英 [wɒtʃ] 美 [wɑtʃ]
  • vt. 观察;注视;看守;警戒
  • n. 手表;监视;守护;值班人
  • vi. 观看,注视;守侯,看守
CET4 TEM4 考 研 CET6
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1. k -----------------> ch/tch.
2. wake => watch.
3. => keep watch, be awake, be or remain awake.
watch 看,手表

来自PIE*weg,强健的,有活力的,词源同vegetable,wake,引申义看管,看护,插入字母t比较,bake, batch,make,match.同时,用做名词指手表。

watch: [OE] Ultimately, watch and wake are the same word. The two verbs share a common ancestor (prehistoric Germanic *wakōjan), and to begin with watch was used for ‘be awake’ (‘He sleepeth on the day and watcheth all the night’, John Lydgate, 1430). The notion of being ‘alert and vigilant’, of being ‘on the look-out’, is implicit in that of being ‘awake’ (indeed, vigil and vigilant are members of the same word family), but watch did not develop fully into ‘observe, look at closely’ until the 14th century.

The sort of watch that tells the time is probably so called not because you look at it to see what the time is, but because originally it woke you up. The earliest records of the noun’s application to a timepiece (in the 15th century) refer to an ‘alarm clock’; it was not used for what we would today recognize as a ‘watch’ until the end of the 16th century.

=> vegetable, vigil, vigour, waft, wait, wake
watch (v.)
Old English wæccan "keep watch, be awake," from Proto-Germanic *wakjan, from PIE *weg- (2) "to be strong, lively;" essentially the same word as Old English wacian "be or remain awake" (see wake (v.)); perhaps a Northumbrian form of it. Meaning "be vigilant" is from c. 1200. That of "to guard (someone or some place), stand guard" is late 14c. Sense of "to observe, keep under observance" is mid-15c. Related: Watched; watching.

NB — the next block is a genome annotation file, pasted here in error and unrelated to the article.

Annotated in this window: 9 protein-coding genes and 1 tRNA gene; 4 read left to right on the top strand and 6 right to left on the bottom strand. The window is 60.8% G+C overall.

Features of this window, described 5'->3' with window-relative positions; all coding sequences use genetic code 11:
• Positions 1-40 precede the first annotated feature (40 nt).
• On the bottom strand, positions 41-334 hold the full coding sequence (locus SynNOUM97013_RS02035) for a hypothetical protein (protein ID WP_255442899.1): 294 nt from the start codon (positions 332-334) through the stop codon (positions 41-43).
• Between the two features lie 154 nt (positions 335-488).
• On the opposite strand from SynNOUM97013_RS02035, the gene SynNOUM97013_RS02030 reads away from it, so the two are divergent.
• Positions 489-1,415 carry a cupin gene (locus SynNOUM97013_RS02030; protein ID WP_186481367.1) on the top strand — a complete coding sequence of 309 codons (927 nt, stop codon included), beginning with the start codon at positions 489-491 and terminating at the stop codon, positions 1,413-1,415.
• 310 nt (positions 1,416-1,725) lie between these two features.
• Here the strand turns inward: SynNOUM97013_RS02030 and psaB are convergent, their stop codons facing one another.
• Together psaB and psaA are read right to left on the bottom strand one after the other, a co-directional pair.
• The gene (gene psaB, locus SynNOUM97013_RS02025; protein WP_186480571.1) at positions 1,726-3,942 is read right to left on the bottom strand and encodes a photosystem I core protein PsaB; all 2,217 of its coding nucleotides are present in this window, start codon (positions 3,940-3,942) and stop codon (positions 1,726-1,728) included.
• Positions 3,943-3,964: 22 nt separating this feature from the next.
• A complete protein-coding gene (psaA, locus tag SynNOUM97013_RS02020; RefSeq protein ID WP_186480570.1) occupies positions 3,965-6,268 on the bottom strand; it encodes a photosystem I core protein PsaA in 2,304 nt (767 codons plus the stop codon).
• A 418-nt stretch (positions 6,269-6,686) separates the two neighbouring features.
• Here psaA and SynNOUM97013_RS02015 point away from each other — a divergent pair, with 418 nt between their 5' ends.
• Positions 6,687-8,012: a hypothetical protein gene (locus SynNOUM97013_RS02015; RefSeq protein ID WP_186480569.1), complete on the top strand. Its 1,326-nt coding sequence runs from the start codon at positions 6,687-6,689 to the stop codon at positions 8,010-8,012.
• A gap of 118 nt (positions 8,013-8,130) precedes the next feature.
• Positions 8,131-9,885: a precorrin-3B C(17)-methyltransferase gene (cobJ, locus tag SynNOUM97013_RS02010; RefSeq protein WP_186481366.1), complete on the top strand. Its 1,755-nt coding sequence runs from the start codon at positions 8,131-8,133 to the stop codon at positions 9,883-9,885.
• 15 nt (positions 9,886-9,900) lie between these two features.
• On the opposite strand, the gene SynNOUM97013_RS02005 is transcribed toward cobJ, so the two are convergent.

watch (n.)
Old English wæcce "a watching, state of being or remaining awake, wakefulness;" also "act or practice of refraining from sleep for devotional or penitential purposes;" from wæccan (see watch (v.)). From c. 1200 as "one of the periods into which the night is divided," in reference to ancient times translating Latin vigilia, Greek phylake, Hebrew ashmoreth.
The Hebrews divided the night into three watches, the Greeks usually into four (sometimes five), the Romans (followed by the Jews in New Testament times) into four. [OED]

On þis niht beð fowuer niht wecches: Biforen euen þe bilimpeð to children; Mid-niht ðe bilimpeð to frumberdligges; hanecrau þe bilimpeð þowuene men; morgewile to alde men. [Trinity Homilies, c. 1200]
From mid-13c. as "a shift of guard duty; an assignment as municipal watchman;" late 13c. as "person or group obligated to patrol a town (especially at night) to keep order, etc." Also in Middle English, "the practice of remaining awake at night for purposes of debauchery and dissipation;" hence wacches of wodnesse "late-night revels and debauchery." The alliterative combination watch and ward preserves the old distinction of watch for night-time municipal patrols and ward for guarding by day; in combination, they meant "continuous vigilance."

Military sense of "military guard, sentinel" is from late 14c. General sense of "careful observation, watchfulness, vigilance" is from late 14c.; to keep watch is from late 14c. Meaning "period of time in which a division of a ship's crew remains on deck" is from 1580s. The meaning "small timepiece" is from 1580s, developing from that of "a clock to wake up sleepers" (mid-15c.).
1. In prison they'd taken away his watch and everything he possessed.


2. I wound up the watch and listened to it tick.


3. Outside, Bruce glanced at his watch: "Dear me, nearly oneo'clock."


4. We can't just sit by and watch you throw your life away.


5. "Fourteen minutes," Chris said, taking a peep at his watch.


[ watch 造句 ]